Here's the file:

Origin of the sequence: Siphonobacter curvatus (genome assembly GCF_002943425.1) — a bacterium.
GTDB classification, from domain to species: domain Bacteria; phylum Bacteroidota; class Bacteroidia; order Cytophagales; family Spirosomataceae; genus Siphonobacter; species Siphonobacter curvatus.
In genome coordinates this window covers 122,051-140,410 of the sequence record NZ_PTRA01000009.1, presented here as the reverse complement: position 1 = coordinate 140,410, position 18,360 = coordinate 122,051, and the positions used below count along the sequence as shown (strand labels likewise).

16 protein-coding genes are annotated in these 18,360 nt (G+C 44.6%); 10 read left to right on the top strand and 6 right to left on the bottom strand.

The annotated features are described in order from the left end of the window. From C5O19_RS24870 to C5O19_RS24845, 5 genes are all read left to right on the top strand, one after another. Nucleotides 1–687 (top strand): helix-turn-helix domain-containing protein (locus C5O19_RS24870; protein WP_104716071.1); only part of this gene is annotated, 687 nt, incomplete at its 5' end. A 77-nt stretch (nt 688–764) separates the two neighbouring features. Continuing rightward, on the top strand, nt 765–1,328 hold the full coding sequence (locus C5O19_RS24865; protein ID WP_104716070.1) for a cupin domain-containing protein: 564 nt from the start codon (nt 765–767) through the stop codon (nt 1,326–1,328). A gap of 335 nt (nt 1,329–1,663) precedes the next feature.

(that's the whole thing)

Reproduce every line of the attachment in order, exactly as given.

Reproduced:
Origin of the sequence: Siphonobacter curvatus (genome assembly GCF_002943425.1) — a bacterium.
GTDB classification, from domain to species: domain Bacteria; phylum Bacteroidota; class Bacteroidia; order Cytophagales; family Spirosomataceae; genus Siphonobacter; species Siphonobacter curvatus.
In genome coordinates this window covers 122,051-140,410 of the sequence record NZ_PTRA01000009.1, presented here as the reverse complement: position 1 = coordinate 140,410, position 18,360 = coordinate 122,051, and the positions used below count along the sequence as shown (strand labels likewise).

16 protein-coding genes are annotated in these 18,360 nt (G+C 44.6%); 10 read left to right on the top strand and 6 right to left on the bottom strand.

The annotated features are described in order from the left end of the window. From C5O19_RS24870 to C5O19_RS24845, 5 genes are all read left to right on the top strand, one after another. Nucleotides 1–687 (top strand): helix-turn-helix domain-containing protein (locus C5O19_RS24870; protein WP_104716071.1); only part of this gene is annotated, 687 nt, incomplete at its 5' end. A 77-nt stretch (nt 688–764) separates the two neighbouring features. Continuing rightward, on the top strand, nt 765–1,328 hold the full coding sequence (locus C5O19_RS24865; protein ID WP_104716070.1) for a cupin domain-containing protein: 564 nt from the start codon (nt 765–767) through the stop codon (nt 1,326–1,328). A gap of 335 nt (nt 1,329–1,663) precedes the next feature.